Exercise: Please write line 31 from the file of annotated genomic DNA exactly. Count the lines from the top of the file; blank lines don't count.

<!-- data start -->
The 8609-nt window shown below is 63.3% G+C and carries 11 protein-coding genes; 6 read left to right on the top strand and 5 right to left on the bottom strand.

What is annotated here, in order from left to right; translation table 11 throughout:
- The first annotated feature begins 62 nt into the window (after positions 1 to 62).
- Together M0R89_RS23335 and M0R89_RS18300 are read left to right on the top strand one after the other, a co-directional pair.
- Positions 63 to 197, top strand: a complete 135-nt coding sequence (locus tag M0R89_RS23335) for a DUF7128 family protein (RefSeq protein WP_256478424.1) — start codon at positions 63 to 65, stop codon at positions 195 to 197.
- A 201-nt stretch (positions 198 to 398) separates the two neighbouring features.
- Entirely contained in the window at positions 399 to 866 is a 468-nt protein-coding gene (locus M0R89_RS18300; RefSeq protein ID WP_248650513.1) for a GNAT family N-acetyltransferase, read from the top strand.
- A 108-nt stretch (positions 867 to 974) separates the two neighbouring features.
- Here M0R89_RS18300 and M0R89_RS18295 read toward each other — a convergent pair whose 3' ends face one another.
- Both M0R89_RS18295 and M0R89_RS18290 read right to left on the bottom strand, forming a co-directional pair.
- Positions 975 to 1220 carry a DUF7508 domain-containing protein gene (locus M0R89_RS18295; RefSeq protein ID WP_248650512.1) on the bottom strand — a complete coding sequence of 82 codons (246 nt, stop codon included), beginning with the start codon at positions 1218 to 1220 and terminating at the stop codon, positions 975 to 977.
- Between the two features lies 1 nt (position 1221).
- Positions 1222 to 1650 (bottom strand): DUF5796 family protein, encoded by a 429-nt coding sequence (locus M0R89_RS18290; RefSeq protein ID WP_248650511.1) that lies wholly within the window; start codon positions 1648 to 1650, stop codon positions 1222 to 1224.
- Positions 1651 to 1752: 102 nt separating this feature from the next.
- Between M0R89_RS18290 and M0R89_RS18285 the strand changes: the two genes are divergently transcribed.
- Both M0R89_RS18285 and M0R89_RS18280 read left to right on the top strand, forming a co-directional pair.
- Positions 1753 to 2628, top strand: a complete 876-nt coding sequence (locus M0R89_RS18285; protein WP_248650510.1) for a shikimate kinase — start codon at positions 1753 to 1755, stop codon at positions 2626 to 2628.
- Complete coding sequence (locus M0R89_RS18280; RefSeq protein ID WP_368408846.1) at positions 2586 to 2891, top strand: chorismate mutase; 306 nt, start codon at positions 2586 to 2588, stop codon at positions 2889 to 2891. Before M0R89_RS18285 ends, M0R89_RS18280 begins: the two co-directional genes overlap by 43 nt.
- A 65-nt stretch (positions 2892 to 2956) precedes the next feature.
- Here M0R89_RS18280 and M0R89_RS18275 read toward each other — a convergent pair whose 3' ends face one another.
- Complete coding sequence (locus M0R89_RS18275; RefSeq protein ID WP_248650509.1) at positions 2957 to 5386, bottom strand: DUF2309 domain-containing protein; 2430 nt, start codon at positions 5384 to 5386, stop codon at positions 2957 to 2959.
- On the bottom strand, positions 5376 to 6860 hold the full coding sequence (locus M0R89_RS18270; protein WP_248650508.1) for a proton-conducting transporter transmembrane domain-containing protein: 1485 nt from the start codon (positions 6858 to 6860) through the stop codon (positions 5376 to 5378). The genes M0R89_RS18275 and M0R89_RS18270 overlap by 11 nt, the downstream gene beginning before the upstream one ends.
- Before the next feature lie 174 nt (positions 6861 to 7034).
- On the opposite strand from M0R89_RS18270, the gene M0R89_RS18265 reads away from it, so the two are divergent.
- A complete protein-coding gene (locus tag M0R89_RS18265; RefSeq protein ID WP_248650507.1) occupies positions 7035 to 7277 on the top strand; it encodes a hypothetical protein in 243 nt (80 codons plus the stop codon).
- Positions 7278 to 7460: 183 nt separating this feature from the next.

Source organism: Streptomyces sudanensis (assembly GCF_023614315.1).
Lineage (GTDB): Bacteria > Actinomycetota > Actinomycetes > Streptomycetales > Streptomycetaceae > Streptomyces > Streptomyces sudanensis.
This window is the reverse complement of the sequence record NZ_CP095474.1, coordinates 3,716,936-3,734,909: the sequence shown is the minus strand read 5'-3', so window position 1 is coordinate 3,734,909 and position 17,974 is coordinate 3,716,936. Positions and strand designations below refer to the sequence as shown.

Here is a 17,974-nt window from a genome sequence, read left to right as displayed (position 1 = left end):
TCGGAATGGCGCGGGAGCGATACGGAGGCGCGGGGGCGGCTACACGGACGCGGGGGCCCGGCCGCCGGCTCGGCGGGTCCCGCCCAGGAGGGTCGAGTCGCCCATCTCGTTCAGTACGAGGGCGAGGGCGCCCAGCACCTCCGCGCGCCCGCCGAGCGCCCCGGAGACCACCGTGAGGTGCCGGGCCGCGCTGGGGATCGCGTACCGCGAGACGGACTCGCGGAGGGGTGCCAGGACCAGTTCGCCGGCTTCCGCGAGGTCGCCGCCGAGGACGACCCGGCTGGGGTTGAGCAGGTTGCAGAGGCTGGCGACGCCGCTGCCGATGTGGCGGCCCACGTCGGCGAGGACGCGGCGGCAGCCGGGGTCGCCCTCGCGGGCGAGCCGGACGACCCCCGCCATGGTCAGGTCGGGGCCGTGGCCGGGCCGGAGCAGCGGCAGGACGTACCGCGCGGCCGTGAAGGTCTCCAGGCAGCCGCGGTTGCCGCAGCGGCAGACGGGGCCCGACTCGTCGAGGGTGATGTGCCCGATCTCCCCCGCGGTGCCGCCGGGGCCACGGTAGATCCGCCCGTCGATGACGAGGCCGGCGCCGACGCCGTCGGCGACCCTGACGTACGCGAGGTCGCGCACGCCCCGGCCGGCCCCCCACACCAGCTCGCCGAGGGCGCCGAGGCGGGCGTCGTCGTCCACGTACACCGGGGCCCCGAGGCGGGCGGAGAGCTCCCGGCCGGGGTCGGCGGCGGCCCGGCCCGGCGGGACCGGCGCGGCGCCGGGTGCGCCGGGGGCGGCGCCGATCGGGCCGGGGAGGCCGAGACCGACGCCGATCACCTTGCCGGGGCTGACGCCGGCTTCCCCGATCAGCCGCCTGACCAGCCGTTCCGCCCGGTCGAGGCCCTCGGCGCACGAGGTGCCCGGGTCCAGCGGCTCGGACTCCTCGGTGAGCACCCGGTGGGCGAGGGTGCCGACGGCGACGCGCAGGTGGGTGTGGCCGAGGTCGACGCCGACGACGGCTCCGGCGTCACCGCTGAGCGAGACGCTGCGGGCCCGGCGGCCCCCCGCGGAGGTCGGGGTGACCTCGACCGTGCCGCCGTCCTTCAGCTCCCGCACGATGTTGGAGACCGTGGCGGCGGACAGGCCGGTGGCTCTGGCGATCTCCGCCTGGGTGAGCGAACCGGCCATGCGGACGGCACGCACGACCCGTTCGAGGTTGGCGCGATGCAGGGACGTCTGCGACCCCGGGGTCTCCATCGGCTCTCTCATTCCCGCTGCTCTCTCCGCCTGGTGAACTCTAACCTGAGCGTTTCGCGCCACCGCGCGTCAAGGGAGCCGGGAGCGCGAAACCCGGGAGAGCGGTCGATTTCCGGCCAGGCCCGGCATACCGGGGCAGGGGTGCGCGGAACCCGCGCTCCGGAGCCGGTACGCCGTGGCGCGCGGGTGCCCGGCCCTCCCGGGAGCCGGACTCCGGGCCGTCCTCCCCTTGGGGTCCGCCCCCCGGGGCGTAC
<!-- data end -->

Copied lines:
TCGGAATGGCGCGGGAGCGATACGGAGGCGCGGGGGCGGCTACACGGACGCGGGGGCCCGGCCGCCGGCTCGGCGGGTCCCGCCCAGGAGGGTCGAGTCGCCCATCTCGTTCAGTACGAGGGCGAGGGCGCCCAGCACCTCCGCGCGCCCGCCGAGCGCCCCGGAGACCACCGTGAGGTGCCGGGCCGCGCTGGGGATCGCGTACCGCGAGACGGACTCGCGGAGGGGTGCCAGGACCAGTTCGCCGGCTTCCGCGAGGTCGCCGCCGAGGACGACCCGGCTGGGGTTGAGCAGGTTGCAGAGGCTGGCGACGCCGCTGCCGATGTGGCGGCCCACGTCGGCGAGGACGCGGCGGCAGCCGGGGTCGCCCTCGCGGGCGAGCCGGACGACCCCCGCCATGGTCAGGTCGGGGCCGTGGCCGGGCCGGAGCAGCGGCAGGACGTACCGCGCGGCCGTGAAGGTCTCCAGGCAGCCGCGGTTGCCGCAGCGGCAGACGGGGCCCGACTCGTCGAGGGTGATGTGCCCGATCTCCCCCGCGGTGCCGCCGGGGCCACGGTAGATCCGCCCGTCGATGACGAGGCCGGCGCCGACGCCGTCGGCGACCCTGACGTACGCGAGGTCGCGCACGCCCCGGCCGGCCCCCCACACCAGCTCGCCGAGGGCGCCGAGGCGGGCGTCGTCGTCCACGTACACCGGGGCCCCGAGGCGGGCGGAGAGCTCCCGGCCGGGGTCGGCGGCGGCCCGGCCCGGCGGGACCGGCGCGGCGCCGGGTGCGCCGGGGGCGGCGCCGATCGGGCCGGGGAGGCCGAGACCGACGCCGATCACCTTGCCGGGGCTGACGCCGGCTTCCCCGATCAGCCGCCTGACCAGCCGTTCCGCCCGGTCGAGGCCCTCGGCGCACGAGGTGCCCGGGTCCAGCGGCTCGGACTCCTCGGTGAGCACCCGGTGGGCGAGGGTGCCGACGGCGACGCGCAGGTGGGTGTGGCCGAGGTCGACGCCGACGACGGCTCCGGCGTCACCGCTGAGCGAGACGCTGCGGGCCCGGCGGCCCCCCGCGGAGGTCGGGGTGACCTCGACCGTGCCGCCGTCCTTCAGCTCCCGCACGATGTTGGAGACCGTGGCGGCGGACAGGCCGGTGGCTCTGGCGATCTCCGCCTGGGTGAGCGAACCGGCCATGCGGACGGCACGCACGACCCGTTCGAGGTTGGCGCGATGCAGGGACGTCTGCGACCCCGGGGTCTCCATCGGCTCTCTCATTCCCGCTGCTCTCTCCGCCTGGTGAACTCTAACCTGAGCGTTTCGCGCCACCGCGCGTCAAGGGAGCCGGGAGCGCGAAACCCGGGAGAGCGGTCGATTTCCGGCCAGGCCCGGCATACCGGGGCAGGGGTGCGCGGAACCCGCGCTCCGGAGCCGGTACGCCGTGGCGCGCGGGTGCCCGGCCCTCCCGGGAGCCGGACTCCGGGCCGTCCTCCCCTTGGGGTCCGCCCCCCGGGGCGTAC